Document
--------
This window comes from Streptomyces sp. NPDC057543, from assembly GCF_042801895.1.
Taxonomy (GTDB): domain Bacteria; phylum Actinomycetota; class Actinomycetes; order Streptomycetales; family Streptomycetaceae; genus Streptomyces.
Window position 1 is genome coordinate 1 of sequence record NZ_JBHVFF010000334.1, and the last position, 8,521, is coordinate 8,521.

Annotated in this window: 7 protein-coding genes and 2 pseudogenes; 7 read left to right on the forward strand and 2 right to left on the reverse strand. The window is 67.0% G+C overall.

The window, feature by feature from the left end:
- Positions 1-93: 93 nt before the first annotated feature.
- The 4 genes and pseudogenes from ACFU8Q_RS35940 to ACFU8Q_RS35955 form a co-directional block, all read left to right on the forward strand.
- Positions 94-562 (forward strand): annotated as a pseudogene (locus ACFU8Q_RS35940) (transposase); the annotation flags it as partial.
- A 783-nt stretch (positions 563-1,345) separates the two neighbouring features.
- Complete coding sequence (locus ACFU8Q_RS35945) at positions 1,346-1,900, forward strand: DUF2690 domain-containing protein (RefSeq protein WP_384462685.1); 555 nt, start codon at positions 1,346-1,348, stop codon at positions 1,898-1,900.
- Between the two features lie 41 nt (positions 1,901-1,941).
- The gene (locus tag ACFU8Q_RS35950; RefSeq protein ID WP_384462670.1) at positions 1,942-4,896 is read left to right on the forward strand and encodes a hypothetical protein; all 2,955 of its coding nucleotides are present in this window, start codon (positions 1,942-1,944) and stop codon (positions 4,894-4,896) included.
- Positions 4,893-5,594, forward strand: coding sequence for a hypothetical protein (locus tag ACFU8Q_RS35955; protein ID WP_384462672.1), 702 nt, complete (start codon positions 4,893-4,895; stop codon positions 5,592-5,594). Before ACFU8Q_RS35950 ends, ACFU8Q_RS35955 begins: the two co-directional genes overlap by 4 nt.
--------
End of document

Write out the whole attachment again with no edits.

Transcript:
This window comes from Streptomyces sp. NPDC057543, from assembly GCF_042801895.1.
Taxonomy (GTDB): domain Bacteria; phylum Actinomycetota; class Actinomycetes; order Streptomycetales; family Streptomycetaceae; genus Streptomyces.
Window position 1 is genome coordinate 1 of sequence record NZ_JBHVFF010000334.1, and the last position, 8,521, is coordinate 8,521.

Annotated in this window: 7 protein-coding genes and 2 pseudogenes; 7 read left to right on the forward strand and 2 right to left on the reverse strand. The window is 67.0% G+C overall.

The window, feature by feature from the left end:
- Positions 1-93: 93 nt before the first annotated feature.
- The 4 genes and pseudogenes from ACFU8Q_RS35940 to ACFU8Q_RS35955 form a co-directional block, all read left to right on the forward strand.
- Positions 94-562 (forward strand): annotated as a pseudogene (locus ACFU8Q_RS35940) (transposase); the annotation flags it as partial.
- A 783-nt stretch (positions 563-1,345) separates the two neighbouring features.
- Complete coding sequence (locus ACFU8Q_RS35945) at positions 1,346-1,900, forward strand: DUF2690 domain-containing protein (RefSeq protein WP_384462685.1); 555 nt, start codon at positions 1,346-1,348, stop codon at positions 1,898-1,900.
- Between the two features lie 41 nt (positions 1,901-1,941).
- The gene (locus tag ACFU8Q_RS35950; RefSeq protein ID WP_384462670.1) at positions 1,942-4,896 is read left to right on the forward strand and encodes a hypothetical protein; all 2,955 of its coding nucleotides are present in this window, start codon (positions 1,942-1,944) and stop codon (positions 4,894-4,896) included.
- Positions 4,893-5,594, forward strand: coding sequence for a hypothetical protein (locus tag ACFU8Q_RS35955; protein ID WP_384462672.1), 702 nt, complete (start codon positions 4,893-4,895; stop codon positions 5,592-5,594). Before ACFU8Q_RS35950 ends, ACFU8Q_RS35955 begins: the two co-directional genes overlap by 4 nt.